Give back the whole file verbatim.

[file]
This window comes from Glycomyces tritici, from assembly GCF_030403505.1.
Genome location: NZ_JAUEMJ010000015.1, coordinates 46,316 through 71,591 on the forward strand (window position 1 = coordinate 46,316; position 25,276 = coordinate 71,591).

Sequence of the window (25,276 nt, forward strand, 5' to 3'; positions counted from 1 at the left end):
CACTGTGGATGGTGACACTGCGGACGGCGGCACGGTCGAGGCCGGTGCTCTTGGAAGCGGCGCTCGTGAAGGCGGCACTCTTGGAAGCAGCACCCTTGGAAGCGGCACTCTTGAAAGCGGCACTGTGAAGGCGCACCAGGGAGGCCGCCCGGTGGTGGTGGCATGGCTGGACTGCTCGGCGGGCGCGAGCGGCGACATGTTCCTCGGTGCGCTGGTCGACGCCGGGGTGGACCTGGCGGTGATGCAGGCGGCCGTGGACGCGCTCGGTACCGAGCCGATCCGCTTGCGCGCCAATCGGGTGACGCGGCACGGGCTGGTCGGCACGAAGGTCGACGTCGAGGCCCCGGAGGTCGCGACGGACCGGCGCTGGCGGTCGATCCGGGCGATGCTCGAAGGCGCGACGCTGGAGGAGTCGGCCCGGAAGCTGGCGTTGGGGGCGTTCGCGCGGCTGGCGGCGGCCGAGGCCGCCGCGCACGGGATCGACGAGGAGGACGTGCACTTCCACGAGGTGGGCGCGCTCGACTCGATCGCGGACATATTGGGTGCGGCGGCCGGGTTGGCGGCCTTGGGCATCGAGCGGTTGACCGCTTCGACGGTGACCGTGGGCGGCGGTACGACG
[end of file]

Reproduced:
This window comes from Glycomyces tritici, from assembly GCF_030403505.1.
Genome location: NZ_JAUEMJ010000015.1, coordinates 46,316 through 71,591 on the forward strand (window position 1 = coordinate 46,316; position 25,276 = coordinate 71,591).

Sequence of the window (25,276 nt, forward strand, 5' to 3'; positions counted from 1 at the left end):
CACTGTGGATGGTGACACTGCGGACGGCGGCACGGTCGAGGCCGGTGCTCTTGGAAGCGGCGCTCGTGAAGGCGGCACTCTTGGAAGCAGCACCCTTGGAAGCGGCACTCTTGAAAGCGGCACTGTGAAGGCGCACCAGGGAGGCCGCCCGGTGGTGGTGGCATGGCTGGACTGCTCGGCGGGCGCGAGCGGCGACATGTTCCTCGGTGCGCTGGTCGACGCCGGGGTGGACCTGGCGGTGATGCAGGCGGCCGTGGACGCGCTCGGTACCGAGCCGATCCGCTTGCGCGCCAATCGGGTGACGCGGCACGGGCTGGTCGGCACGAAGGTCGACGTCGAGGCCCCGGAGGTCGCGACGGACCGGCGCTGGCGGTCGATCCGGGCGATGCTCGAAGGCGCGACGCTGGAGGAGTCGGCCCGGAAGCTGGCGTTGGGGGCGTTCGCGCGGCTGGCGGCGGCCGAGGCCGCCGCGCACGGGATCGACGAGGAGGACGTGCACTTCCACGAGGTGGGCGCGCTCGACTCGATCGCGGACATATTGGGTGCGGCGGCCGGGTTGGCGGCCTTGGGCATCGAGCGGTTGACCGCTTCGACGGTGACCGTGGGCGGCGGTACGACG